In 1987 the Jenin Cinema on the West Bank was closed during the intifada. Its doors remained shut for more than 20 years. In 2008 German filmmaker Marcus Vetter began the process of restoring and eventually reopening a place that played a vital role in Palestinian cultural life. With the help of German and Palestinian volunteers and the critical support of Israeli actor Julio Mer-Khamis (assassinated in 2011), Vetter negotiated a complex landscape of political, cultural and economic interests to realise his dream. An illuminating essay on the practicalities of initiating and sustaining an international aid project, and an inspiring tribute to the magic of the movies, Cinema Jenin is highly recommended viewing for lovers of the liveliest art.
Marcus Vetter was born 1967 in Stuttgart. He graduated with degrees in economics and media theory and practice. Since 1994 he has been working as a TV editor, producer and director. His films have received attention at national and international film festivals and won numerous prizes. Among his portfolio of films and documentaries are The Tunnel (1999), War Games (2002), The Unbreakables (2006), My father the Turk (2006) and Heart of Jenin (2008).
|Screenplay||Aleksei Bakri, Marcus Vetter|
|Thu, 02 May, 9.00pm||Palace Verona, Sydney|
|Sun, 12 May, 9.15pm||Palace Cinema Como, Melbourne|
|Mon, 13 May, 9.00pm||Palace Verona, Sydney|
Festival Screenings: Amsterdam 2011, Dubai 2011, Geneve 2012
Marcia is an angry young woman. She has developed a strong hatred of foreigners, Jews and anyone else who does not fit her narrow view of the world. A teenage girl is joining the neo-Nazi gang and sees Marcia as a role model. Then Marcia meets an Afghan refugee. This powerful film of intolerance, bad experiences and possible redemption will create lots of discussion. Alina Levshin is dynamic in the lead role, and her encounters with her mother, the refugee and the gang create a real tension, as does the cracking dialogue, hand-held camera and sharp editing. Here is a film that reflects the global issues of exclusion and humanity, and explores the ways we can understand and work with these issues.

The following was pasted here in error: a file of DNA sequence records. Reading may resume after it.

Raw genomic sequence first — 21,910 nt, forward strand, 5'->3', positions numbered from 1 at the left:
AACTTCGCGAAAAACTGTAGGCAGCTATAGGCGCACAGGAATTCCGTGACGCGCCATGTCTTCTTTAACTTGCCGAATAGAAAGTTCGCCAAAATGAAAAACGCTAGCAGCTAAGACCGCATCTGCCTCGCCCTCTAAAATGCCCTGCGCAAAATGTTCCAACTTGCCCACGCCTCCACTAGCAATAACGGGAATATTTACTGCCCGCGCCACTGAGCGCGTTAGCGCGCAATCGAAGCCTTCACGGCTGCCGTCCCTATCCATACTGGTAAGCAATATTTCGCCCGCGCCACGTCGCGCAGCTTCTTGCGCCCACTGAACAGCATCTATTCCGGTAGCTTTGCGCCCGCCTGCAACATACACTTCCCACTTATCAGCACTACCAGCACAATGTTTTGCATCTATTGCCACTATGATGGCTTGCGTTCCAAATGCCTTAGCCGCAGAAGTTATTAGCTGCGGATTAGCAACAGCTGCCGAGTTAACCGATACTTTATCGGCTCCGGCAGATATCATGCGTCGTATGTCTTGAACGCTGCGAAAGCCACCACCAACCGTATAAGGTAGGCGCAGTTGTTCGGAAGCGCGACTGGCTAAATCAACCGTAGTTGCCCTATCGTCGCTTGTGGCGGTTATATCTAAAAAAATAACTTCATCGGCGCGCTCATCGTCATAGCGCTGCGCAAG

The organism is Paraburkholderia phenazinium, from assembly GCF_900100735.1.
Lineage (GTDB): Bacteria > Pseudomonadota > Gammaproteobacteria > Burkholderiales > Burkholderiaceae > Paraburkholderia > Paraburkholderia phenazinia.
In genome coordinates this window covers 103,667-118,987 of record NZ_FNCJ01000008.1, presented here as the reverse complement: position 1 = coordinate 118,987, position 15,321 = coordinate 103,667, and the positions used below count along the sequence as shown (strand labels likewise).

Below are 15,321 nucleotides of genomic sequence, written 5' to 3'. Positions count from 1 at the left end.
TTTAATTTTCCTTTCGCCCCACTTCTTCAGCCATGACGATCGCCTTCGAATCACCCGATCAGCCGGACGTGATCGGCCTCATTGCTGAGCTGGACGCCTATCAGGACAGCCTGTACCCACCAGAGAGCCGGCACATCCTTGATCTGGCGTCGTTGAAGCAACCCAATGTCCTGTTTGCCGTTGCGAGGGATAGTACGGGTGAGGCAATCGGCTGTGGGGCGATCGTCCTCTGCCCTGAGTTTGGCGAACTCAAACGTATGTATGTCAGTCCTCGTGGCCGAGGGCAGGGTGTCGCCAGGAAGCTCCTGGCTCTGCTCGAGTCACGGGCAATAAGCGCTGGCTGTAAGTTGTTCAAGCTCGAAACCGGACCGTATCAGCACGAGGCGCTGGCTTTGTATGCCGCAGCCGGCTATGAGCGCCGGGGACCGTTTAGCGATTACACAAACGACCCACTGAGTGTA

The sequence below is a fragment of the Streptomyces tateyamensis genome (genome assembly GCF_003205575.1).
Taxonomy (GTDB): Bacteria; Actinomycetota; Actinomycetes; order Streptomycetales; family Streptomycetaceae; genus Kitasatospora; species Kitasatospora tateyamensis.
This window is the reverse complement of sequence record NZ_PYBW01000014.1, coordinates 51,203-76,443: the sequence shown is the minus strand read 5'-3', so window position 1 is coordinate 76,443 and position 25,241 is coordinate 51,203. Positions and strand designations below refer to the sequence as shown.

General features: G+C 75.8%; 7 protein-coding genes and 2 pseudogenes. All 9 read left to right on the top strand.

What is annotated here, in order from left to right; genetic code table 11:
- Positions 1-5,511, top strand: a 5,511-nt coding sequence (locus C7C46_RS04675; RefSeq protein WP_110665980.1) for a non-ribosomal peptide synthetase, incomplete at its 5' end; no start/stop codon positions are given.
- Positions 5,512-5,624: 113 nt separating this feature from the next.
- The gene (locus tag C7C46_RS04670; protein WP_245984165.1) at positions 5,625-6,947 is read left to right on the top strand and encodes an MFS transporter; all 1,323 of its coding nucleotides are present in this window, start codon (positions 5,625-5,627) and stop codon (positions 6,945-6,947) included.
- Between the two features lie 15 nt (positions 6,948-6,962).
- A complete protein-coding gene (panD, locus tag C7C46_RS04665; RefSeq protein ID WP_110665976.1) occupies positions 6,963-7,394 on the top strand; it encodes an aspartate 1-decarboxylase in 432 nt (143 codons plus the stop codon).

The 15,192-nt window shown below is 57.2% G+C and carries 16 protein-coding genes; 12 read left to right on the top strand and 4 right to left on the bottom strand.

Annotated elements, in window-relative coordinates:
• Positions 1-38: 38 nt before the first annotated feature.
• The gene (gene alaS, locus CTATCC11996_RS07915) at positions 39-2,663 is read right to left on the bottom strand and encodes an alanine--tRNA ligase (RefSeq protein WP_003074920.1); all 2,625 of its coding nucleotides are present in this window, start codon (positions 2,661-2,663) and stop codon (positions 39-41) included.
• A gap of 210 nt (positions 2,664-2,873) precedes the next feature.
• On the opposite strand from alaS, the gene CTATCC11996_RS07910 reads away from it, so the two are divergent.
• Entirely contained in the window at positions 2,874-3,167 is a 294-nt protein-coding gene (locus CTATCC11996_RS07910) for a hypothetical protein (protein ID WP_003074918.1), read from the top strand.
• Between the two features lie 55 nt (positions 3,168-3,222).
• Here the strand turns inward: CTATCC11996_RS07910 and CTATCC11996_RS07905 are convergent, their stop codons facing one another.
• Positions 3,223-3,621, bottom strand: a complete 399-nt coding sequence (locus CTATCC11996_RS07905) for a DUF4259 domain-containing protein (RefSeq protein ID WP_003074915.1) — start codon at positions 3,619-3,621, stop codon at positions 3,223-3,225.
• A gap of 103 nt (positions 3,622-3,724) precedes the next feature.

David F. Wnendt was born in Gelsenkirchen in 1977. He studied at the FAMU Film School in Prague for one year before studying journalism and business administration in Berlin. His films include “Hannas Hobby” (2006), “California Dreams” (2007), “Kleine Lichter” (2008), and his graduation film “Combat Girls” (“Kriegerin”, 2011).
|Director||David F. Wnendt|
|Screenplay||David F. Wnendt|
|Principal Cast||Alina Levshin, Jella Haase, Gerdy Zint, Sayed Ahmad Wasil Mrowat|
Classification: 18+ (General Festival Conditions)
Festival Screenings: Munich 2011, Zurich 2011, Warsaw 2011, Sao Paulo 2011, Kiev 2011, Dubai 2011, Bydgoszcz 2011, Tallinn 2011
Awards: 2 Bavarian Film Prizes 2011, Best Actress Award (2011 Sao Paulo), German Academy Awards (Best Film in Bronze, best actress for Alina Levshin, and best screenplay for David Wnendt) 2012.